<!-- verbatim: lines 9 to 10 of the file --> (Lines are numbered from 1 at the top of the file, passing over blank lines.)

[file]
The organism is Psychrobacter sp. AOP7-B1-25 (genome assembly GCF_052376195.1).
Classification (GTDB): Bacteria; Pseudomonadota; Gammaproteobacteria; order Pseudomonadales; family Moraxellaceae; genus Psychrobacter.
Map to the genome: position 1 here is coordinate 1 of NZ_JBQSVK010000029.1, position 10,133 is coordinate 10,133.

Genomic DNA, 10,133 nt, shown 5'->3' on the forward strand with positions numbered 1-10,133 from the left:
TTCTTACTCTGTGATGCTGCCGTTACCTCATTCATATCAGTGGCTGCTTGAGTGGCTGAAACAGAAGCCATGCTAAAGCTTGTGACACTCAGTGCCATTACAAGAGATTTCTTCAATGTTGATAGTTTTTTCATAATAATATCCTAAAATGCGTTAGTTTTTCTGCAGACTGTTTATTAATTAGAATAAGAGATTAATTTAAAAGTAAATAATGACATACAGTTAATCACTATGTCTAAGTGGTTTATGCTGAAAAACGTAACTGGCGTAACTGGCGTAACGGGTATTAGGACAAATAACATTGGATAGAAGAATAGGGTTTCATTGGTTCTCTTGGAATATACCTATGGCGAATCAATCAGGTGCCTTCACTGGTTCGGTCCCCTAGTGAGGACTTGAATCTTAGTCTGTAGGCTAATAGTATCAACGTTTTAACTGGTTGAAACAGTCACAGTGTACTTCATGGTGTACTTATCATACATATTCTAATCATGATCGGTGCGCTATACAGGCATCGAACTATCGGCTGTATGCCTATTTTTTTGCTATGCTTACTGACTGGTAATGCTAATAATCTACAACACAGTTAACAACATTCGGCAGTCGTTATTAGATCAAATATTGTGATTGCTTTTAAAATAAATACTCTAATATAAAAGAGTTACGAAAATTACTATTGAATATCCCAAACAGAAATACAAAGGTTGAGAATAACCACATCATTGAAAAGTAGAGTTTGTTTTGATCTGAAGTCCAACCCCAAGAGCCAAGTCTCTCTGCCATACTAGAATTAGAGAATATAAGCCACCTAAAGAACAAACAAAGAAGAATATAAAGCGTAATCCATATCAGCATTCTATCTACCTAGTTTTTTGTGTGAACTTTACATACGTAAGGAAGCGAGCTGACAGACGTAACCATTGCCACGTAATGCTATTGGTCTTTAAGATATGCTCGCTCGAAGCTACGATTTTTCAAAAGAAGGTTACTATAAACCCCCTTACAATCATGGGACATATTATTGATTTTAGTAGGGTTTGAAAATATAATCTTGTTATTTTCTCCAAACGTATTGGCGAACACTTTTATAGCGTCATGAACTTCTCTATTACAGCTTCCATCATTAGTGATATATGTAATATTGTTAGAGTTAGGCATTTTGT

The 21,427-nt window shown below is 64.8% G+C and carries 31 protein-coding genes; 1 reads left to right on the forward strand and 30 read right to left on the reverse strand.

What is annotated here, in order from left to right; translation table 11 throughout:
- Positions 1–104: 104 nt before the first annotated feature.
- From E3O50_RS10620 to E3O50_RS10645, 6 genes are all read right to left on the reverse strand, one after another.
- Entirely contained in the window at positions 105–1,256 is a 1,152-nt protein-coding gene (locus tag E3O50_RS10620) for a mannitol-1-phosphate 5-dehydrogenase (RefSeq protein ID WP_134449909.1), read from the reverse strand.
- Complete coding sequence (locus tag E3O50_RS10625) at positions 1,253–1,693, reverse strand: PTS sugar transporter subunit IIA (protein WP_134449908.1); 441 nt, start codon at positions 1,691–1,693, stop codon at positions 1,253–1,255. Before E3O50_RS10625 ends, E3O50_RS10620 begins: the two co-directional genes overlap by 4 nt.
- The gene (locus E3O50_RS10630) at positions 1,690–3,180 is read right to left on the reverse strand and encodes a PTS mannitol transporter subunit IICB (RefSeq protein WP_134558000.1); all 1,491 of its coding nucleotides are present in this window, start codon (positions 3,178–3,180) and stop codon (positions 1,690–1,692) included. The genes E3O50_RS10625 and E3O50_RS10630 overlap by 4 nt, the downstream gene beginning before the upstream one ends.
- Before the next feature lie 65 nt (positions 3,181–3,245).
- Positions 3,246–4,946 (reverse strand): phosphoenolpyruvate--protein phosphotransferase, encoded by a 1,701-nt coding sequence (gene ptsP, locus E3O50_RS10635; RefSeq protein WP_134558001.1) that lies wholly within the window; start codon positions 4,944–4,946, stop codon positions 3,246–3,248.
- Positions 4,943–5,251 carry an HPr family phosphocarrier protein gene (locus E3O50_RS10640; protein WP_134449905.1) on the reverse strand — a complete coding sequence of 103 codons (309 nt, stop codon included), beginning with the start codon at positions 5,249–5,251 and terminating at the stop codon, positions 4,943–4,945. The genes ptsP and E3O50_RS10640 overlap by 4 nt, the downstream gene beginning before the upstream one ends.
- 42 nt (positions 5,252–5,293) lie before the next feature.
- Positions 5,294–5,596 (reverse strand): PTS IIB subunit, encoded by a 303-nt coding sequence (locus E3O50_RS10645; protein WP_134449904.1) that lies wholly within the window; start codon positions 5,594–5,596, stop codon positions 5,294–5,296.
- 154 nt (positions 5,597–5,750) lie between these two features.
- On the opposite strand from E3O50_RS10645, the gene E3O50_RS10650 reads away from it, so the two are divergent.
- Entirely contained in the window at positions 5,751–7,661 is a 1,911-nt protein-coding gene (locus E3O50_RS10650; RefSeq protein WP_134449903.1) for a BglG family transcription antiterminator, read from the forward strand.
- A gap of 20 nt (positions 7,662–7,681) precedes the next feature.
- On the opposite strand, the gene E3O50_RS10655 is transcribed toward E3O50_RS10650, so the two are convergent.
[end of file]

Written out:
- From E3O50_RS10620 to E3O50_RS10645, 6 genes are all read right to left on the reverse strand, one after another.
- Entirely contained in the window at positions 105–1,256 is a 1,152-nt protein-coding gene (locus tag E3O50_RS10620) for a mannitol-1-phosphate 5-dehydrogenase (RefSeq protein ID WP_134449909.1), read from the reverse strand.